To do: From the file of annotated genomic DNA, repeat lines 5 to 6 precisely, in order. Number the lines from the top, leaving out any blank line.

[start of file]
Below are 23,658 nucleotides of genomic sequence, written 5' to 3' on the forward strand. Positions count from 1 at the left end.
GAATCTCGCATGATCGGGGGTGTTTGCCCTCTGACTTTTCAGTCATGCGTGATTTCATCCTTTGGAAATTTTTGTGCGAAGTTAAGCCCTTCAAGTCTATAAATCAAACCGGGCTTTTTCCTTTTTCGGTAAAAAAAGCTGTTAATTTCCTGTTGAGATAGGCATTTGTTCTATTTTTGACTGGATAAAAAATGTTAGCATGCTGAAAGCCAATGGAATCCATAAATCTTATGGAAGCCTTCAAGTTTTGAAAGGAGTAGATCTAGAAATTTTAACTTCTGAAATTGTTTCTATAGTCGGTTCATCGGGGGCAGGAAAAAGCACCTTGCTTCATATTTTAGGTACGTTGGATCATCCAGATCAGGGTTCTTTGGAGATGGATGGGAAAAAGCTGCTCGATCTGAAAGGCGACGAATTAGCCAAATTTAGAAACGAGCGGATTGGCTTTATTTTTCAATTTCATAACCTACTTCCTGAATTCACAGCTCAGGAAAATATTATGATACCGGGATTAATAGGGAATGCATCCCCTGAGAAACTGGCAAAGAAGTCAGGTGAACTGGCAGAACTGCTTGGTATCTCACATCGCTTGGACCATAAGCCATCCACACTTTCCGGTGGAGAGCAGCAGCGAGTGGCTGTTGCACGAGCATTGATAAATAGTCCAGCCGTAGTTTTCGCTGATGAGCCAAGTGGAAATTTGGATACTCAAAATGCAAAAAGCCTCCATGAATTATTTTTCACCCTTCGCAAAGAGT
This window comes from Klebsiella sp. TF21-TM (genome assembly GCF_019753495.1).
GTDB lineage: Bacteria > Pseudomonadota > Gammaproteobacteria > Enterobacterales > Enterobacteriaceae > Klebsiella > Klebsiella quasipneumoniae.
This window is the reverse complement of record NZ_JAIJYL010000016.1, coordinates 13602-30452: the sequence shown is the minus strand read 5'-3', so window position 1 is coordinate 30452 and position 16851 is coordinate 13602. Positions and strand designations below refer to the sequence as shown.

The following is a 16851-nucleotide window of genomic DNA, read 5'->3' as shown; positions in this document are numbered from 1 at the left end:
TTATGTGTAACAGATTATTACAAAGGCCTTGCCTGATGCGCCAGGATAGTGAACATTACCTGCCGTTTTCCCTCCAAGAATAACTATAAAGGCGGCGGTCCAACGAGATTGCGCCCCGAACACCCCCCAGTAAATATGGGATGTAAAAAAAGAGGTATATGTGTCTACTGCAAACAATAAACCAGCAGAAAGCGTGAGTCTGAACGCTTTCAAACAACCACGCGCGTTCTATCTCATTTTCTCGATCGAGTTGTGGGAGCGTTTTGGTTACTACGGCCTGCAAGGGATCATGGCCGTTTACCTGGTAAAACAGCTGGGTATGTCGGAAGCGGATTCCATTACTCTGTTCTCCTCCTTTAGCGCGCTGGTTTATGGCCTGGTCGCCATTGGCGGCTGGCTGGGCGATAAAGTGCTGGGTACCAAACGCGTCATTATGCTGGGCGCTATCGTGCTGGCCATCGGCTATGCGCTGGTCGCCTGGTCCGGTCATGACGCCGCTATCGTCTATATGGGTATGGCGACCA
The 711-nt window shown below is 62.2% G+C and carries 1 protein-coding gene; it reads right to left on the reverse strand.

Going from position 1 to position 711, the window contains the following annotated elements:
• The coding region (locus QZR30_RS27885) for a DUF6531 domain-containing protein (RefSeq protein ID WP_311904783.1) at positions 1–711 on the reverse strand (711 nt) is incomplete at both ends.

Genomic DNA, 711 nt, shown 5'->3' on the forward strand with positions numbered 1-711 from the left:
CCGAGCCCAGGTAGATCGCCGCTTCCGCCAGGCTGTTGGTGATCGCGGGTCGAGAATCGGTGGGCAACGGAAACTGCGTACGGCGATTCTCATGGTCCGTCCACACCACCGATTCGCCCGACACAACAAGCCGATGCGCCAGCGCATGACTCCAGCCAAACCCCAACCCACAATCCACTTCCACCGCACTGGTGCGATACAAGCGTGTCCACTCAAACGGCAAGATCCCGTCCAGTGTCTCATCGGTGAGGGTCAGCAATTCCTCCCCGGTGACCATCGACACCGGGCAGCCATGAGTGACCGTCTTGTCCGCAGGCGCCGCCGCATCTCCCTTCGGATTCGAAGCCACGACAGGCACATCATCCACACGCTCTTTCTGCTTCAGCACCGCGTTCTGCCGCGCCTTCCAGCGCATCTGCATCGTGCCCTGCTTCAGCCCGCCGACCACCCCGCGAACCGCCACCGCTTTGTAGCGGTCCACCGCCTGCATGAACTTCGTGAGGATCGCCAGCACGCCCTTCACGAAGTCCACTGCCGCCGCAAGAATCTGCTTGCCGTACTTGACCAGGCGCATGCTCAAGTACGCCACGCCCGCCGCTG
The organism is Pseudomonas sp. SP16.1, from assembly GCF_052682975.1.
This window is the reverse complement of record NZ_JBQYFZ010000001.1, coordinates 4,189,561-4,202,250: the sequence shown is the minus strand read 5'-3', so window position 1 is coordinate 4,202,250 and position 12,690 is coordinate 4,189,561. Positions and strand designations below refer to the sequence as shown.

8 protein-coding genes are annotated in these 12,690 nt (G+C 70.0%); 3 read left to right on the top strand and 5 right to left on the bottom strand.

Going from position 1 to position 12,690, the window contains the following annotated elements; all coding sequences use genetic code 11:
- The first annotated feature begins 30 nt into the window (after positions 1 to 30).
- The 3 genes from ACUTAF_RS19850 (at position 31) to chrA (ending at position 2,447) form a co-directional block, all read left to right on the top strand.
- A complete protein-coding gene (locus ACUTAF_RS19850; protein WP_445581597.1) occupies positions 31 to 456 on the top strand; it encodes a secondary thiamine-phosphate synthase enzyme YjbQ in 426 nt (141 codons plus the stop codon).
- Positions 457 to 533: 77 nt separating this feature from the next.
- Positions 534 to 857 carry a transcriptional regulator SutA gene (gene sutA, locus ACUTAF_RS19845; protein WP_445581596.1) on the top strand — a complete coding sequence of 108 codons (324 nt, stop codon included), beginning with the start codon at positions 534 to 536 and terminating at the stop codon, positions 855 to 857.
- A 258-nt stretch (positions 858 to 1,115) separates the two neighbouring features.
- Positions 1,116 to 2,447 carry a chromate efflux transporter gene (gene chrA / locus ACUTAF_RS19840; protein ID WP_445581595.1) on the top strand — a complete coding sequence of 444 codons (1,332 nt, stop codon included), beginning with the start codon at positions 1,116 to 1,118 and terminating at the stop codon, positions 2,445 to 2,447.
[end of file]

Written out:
This window is the reverse complement of record NZ_JAIJYL010000016.1, coordinates 13602-30452: the sequence shown is the minus strand read 5'-3', so window position 1 is coordinate 30452 and position 16851 is coordinate 13602. Positions and strand designations below refer to the sequence as shown.

The following is a 16851-nucleotide window of genomic DNA, read 5'->3' as shown; positions in this document are numbered from 1 at the left end: